Only bad divers shoot fish and snap coral - I hear you cry.
Nonetheless, if you are checking to see if it is legal, and how you plan to punish me, please allow me to explain.
I am a PADI Master Instructor of scuba and I spent my working days teaching in Thailand.
One of the most rewarding experiences for my students' is shooting great underwater photographs of aquatic marine life.
Great shots require optimum conditions and you could certainly include;
The most popular tourist areas in Thailand are Pattaya, Phuket, and Koh Samui (Koh Tao). These resorts offer great fun and excitement for beginners and certified divers.
Whether it is vibrant fish life, colourful corals, or sunken ship wrecks, the camera keeps clicking while you are swimming underwater in Thailand.
You can capture pictures of seahorses and giant gorgonian sea fans in Phuket, black tip reef sharks around Koh Samui, and World War II ship wrecks in Pattaya.
Today's modern camera equipment has changed the way that divers 'shoot' fish underwater. The traditional film camera is still used by many professionals, but digital underwater cameras have made underwater photography both accessible and affordable.
Learning to dive is not difficult for most people who are comfortable in the water, but snapping great photos under water takes novices some time to learn.
One of the most important attributes is good buoyancy control. Apart from all the obvious advantages that neutral and relaxed buoyancy has, if you are trying to compose that image of the tiny yellow blob, commonly known as a frog fish, hovering almost motionless just centimeters away from your subject is what sets you apart from the norm.
Water absorbs color as you descend, beginning with red, orange, and then yellow. As you dive deeper you eventually lose green and blue colours. Strobe lights help to restore some of the color that gets lost which is one of the methods professionals use to obtain fantastic vibrant colors from their underwater images.
I fully appreciate that not every diver has a passion for taking pictures of the new underwater world they have discovered. Many divers are more fascinated by ship wrecks, going down deep, or making dives using nitrox (increased oxygen content). Nonetheless, most of my scuba buddies have admitted that they are very keen to share the wonders on the underwater world by shooting pictures of fish and other marine life.
Using modern technology it is now possible to store and share underwater images with your family, friends, and even the general public via social sites and the internet.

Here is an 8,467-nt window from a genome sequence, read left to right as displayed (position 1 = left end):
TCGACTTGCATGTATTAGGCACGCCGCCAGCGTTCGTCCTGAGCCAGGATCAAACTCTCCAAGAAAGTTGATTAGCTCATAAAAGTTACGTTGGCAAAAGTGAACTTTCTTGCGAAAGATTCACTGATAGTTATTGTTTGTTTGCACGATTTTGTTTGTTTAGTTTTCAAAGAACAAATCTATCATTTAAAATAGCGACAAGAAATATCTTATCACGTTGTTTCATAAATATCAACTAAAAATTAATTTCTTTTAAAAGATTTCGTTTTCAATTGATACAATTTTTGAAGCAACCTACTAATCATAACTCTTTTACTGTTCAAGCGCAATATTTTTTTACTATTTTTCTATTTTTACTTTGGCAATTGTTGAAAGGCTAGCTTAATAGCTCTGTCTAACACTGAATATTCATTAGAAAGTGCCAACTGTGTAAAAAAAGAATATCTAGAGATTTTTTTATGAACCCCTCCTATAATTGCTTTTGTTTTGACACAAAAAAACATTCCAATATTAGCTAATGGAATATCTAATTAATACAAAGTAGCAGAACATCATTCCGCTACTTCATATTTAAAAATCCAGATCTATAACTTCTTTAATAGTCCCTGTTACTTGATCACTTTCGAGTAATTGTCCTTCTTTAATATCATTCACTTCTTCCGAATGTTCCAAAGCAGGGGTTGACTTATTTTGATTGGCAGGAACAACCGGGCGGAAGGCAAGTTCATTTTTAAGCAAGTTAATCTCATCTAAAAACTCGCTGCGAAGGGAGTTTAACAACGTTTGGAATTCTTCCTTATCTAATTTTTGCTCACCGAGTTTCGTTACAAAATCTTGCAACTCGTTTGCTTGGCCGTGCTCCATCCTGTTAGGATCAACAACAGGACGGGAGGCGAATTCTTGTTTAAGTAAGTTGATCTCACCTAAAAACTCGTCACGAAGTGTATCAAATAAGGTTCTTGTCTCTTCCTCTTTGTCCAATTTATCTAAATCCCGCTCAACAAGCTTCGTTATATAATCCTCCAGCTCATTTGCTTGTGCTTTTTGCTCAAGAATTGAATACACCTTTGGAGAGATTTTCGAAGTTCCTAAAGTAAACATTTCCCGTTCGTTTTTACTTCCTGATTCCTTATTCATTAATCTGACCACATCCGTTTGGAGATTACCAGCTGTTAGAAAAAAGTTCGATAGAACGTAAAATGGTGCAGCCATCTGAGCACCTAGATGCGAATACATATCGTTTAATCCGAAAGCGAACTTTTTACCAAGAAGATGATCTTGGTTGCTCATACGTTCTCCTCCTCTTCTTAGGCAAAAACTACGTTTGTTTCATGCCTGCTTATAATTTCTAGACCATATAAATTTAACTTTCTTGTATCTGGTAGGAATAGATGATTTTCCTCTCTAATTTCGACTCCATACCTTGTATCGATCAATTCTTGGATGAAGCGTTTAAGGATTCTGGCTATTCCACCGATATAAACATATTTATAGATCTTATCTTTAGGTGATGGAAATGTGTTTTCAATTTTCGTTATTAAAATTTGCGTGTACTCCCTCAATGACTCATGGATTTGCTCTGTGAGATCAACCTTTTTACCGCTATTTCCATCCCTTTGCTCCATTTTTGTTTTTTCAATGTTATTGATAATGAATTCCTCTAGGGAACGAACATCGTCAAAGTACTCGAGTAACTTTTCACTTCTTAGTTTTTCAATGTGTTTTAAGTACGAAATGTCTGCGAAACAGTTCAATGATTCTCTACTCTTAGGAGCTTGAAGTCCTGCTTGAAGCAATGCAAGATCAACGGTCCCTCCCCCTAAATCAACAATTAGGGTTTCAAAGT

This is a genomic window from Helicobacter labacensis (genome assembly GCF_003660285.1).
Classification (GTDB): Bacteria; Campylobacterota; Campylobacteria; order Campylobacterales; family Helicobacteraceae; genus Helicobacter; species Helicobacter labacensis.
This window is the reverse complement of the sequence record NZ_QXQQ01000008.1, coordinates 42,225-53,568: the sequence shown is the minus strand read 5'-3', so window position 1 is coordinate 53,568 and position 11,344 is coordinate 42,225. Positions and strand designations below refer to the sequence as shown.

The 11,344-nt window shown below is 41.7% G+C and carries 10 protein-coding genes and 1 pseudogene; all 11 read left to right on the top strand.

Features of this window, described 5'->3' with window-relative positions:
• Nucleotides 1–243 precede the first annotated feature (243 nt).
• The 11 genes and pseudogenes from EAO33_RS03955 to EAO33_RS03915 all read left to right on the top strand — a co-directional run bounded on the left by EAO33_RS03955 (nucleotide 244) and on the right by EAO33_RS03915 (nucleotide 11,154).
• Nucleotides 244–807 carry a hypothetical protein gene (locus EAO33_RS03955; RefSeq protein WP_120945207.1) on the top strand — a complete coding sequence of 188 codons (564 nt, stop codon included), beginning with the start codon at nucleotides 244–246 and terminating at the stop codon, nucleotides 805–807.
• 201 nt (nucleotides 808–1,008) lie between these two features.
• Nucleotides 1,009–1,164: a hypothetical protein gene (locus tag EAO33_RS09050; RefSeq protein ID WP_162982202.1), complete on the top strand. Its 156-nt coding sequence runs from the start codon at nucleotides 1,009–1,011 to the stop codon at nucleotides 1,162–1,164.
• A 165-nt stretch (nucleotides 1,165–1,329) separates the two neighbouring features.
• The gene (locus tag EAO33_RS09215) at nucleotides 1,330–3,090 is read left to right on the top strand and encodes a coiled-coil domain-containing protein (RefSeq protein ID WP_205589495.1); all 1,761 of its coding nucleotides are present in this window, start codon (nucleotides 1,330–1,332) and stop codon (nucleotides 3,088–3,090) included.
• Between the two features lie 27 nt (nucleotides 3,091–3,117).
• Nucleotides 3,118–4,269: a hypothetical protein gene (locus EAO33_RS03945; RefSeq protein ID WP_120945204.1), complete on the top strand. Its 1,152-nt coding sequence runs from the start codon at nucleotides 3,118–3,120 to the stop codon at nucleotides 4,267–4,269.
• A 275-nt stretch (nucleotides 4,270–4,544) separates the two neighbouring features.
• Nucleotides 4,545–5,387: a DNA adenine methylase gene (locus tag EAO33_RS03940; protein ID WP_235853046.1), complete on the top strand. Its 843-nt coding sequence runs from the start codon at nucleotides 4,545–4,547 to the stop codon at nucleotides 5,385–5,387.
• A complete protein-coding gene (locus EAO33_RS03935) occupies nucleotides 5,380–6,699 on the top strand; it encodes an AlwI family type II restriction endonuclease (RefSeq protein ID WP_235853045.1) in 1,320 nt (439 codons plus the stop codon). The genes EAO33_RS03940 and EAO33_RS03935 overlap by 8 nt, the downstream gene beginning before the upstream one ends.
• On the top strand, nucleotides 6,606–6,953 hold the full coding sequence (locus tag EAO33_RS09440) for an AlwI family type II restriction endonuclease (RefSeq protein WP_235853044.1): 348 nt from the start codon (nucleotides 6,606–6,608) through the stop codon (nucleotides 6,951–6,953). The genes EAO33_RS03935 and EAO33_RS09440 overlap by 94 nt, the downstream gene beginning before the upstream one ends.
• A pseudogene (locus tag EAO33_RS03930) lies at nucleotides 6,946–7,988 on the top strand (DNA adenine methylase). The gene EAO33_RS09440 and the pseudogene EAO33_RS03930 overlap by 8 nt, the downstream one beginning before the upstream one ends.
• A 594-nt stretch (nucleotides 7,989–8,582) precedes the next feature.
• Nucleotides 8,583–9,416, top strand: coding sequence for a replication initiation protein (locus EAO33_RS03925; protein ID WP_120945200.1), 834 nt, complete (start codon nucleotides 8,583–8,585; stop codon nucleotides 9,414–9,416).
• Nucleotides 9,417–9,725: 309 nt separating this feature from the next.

The dive may have been the most amazing experience that you have had, but it is so much more powerful to share the adventures with those for whom it may not be possibly to try scuba.
PADI scuba courses teach student divers how to capture and share underwater photographs. The Digital Underwater Photography course is now available to all scuba divers from the age of ten.
Private scuba lessons are becoming more popular now, especially in Thailand. Taking a dive course with you own private scuba instructor offers exclusivity, the personal touch, and usually more flexibility.
To enroll in the shooting fish course, otherwise known as the PADI DUP (digital underwater photography) course, you do need to be a certified diver of at least ten years old. But be prepared for some underwater fun that diving in Pattaya has to offer.
The coral reefs are shallower here than other dive sites in Thailand, and the other advantage is that scuba diving in Pattaya is available year round because the Gulf of Thailand tends to be sheltered from the southwest monsoons that arrive in Phuket from June until October.
Pattaya may not be a world famous destination for seasoned divers, but beginners and experienced divers will be rewarded with some of the best wreck diving in Thailand.
So, clean up the lens, replace the batteries and make sure that you have a watertight seal, because when you dive in Pattaya the camera never lies. You really can see turtles, seahorses, and sharks.
The wreck dives will leave you breathless (pardon the pun) as you drift along US Landing Crafts from the Second World War that were intentionally sunk by the Thai Navy for the local Thai divers and tourists on a scuba diving holiday in Pattaya.
Article Submitted 2009 by Scuba Steve